As coverage of the 2016 presidential election dominates virtually every media outlet in the country, far less attention is being paid to the down-ballot races that will be decided on the same day. We’ve only recently begun to hear about the importance of these contests, and it’s been largely in relation to the race for the White House. On November 8, 2016, Americans will determine the outcome of 469 separate elections (34 Senate seats and all 435 House seats) that will arguably prove to have more impact on their everyday lives than who’s sitting in the Oval Office. This is an opportunity to affect real change in their community and let their voices be heard.
Those of us that have been impacted by drug or alcohol addiction, whether directly or indirectly, will undoubtedly want to know what our current and prospective leaders plan to do to address this public health crisis going forward. One of the best and most accurate ways to do this is by getting engaged and investigating how they’ve acted on this issue in the past. We can start the process of vetting our candidates by checking their voting records. These records are public and are a profound indicator of our leaders’ level of involvement and willingness to improve the treatment climate in their communities.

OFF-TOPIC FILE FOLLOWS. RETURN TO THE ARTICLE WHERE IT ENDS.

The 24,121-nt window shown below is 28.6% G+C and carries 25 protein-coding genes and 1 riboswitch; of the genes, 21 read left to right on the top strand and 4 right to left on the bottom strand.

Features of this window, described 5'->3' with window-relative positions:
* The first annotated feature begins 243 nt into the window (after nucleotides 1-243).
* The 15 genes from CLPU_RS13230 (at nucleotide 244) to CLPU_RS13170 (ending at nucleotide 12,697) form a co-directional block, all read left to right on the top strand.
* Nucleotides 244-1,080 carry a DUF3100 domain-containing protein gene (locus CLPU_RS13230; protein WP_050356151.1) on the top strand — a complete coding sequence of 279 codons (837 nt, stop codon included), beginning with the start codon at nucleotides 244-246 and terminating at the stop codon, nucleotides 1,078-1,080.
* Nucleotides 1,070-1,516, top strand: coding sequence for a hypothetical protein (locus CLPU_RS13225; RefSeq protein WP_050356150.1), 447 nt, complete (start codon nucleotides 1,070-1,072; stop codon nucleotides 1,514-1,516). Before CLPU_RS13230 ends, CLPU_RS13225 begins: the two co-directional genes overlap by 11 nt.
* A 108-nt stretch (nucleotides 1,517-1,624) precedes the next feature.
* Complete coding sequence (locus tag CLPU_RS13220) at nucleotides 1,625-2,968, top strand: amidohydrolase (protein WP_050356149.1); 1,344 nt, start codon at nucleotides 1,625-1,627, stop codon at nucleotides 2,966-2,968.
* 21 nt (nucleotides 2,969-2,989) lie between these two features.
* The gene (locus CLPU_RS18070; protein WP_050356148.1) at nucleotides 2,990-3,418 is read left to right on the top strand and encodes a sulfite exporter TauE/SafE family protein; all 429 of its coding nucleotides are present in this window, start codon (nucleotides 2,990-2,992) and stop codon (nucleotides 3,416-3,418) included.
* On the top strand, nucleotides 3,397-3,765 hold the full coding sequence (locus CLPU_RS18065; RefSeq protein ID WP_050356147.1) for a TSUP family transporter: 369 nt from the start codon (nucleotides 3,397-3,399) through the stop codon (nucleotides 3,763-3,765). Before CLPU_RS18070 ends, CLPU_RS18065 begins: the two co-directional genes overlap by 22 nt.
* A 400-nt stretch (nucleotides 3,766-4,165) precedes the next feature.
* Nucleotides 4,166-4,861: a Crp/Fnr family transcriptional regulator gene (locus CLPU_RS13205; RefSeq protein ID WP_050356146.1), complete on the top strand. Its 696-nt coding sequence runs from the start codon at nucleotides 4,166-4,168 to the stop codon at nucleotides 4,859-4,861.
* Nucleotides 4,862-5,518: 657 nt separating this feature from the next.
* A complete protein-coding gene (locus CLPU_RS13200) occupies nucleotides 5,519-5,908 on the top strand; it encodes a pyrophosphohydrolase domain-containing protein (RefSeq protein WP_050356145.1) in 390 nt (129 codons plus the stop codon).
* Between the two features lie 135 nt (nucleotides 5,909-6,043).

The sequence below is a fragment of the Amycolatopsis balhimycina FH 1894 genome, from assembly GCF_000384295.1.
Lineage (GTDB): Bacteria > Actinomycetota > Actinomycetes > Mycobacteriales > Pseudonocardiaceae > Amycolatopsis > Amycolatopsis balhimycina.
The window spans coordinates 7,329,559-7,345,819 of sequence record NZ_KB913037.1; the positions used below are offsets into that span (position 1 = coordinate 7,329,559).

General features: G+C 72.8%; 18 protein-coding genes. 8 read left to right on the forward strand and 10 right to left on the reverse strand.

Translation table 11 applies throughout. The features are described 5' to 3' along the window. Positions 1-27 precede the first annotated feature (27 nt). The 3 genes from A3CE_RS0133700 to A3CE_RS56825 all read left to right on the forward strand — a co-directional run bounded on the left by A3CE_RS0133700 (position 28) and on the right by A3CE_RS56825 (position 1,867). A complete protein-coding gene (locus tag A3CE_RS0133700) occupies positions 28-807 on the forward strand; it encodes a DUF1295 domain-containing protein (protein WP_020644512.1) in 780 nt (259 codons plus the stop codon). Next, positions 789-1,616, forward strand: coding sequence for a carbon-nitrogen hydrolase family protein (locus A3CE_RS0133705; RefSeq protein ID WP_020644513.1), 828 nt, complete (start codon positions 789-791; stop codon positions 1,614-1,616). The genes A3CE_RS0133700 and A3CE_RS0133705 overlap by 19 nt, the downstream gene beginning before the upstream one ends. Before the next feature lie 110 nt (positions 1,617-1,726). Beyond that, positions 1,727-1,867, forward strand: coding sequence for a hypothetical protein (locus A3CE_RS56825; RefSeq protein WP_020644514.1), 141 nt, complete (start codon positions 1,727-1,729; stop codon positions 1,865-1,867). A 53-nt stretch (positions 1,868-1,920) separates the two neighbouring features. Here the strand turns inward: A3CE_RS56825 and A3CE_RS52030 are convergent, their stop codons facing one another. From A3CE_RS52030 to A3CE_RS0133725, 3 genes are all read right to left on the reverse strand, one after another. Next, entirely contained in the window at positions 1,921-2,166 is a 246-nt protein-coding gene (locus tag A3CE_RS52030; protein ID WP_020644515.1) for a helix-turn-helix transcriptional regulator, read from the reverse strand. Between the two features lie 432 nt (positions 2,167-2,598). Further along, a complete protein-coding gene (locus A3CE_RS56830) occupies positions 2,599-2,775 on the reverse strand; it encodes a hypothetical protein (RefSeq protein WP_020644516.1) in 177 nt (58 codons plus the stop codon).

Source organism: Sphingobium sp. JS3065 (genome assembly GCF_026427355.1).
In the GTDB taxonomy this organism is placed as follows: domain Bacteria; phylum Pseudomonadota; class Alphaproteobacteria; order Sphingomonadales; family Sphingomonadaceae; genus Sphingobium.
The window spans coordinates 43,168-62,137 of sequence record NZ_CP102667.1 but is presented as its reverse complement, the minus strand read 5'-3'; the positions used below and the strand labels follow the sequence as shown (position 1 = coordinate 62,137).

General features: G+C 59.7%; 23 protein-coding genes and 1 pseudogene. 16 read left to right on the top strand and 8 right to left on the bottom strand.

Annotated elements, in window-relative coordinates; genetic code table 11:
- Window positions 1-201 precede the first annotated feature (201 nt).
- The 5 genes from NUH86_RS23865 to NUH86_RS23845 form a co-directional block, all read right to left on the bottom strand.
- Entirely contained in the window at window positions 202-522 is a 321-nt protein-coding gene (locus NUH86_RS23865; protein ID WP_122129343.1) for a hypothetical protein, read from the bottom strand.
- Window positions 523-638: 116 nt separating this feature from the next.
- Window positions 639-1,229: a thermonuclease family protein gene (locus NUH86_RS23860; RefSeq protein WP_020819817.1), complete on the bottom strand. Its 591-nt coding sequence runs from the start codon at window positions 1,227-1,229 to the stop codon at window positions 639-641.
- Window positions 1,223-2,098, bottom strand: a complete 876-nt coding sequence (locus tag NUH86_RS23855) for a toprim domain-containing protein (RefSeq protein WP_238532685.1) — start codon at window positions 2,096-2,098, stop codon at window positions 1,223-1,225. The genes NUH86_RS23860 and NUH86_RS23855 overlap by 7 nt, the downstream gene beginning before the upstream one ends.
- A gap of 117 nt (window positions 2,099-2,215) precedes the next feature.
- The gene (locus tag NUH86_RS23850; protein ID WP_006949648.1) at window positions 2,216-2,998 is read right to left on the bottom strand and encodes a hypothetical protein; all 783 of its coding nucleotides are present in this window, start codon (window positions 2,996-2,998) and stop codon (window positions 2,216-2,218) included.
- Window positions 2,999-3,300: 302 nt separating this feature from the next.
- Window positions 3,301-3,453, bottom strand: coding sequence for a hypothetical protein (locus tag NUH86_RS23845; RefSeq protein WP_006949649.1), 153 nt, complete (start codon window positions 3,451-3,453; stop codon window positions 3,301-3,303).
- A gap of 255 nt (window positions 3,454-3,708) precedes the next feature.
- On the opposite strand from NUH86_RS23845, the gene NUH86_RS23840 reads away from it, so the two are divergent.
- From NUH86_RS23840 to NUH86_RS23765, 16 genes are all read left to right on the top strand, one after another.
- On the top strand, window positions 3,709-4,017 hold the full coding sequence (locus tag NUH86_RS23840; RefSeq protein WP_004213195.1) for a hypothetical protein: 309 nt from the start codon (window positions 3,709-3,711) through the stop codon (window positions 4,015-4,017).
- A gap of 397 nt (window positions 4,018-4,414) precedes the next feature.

The opioid elephant in the room is getting harder and harder to ignore. While it’s now wildly popular to come down in favor of treatment reform and increased access, funding this initiative is another matter, altogether. The Comprehensive Addiction and Recovery Act may have enjoyed a comfortable 94-1 vote in the Senate, but that’s not where the legislative battle ends. To date, the bill is nowhere near paid for. The point is that there is legislation being discussed every day to combat the rise of addiction in America; some even makes it to a vote. We can begin to turn the tide of substance abuse in this country by better understanding how the leaders we put in power plan to address it.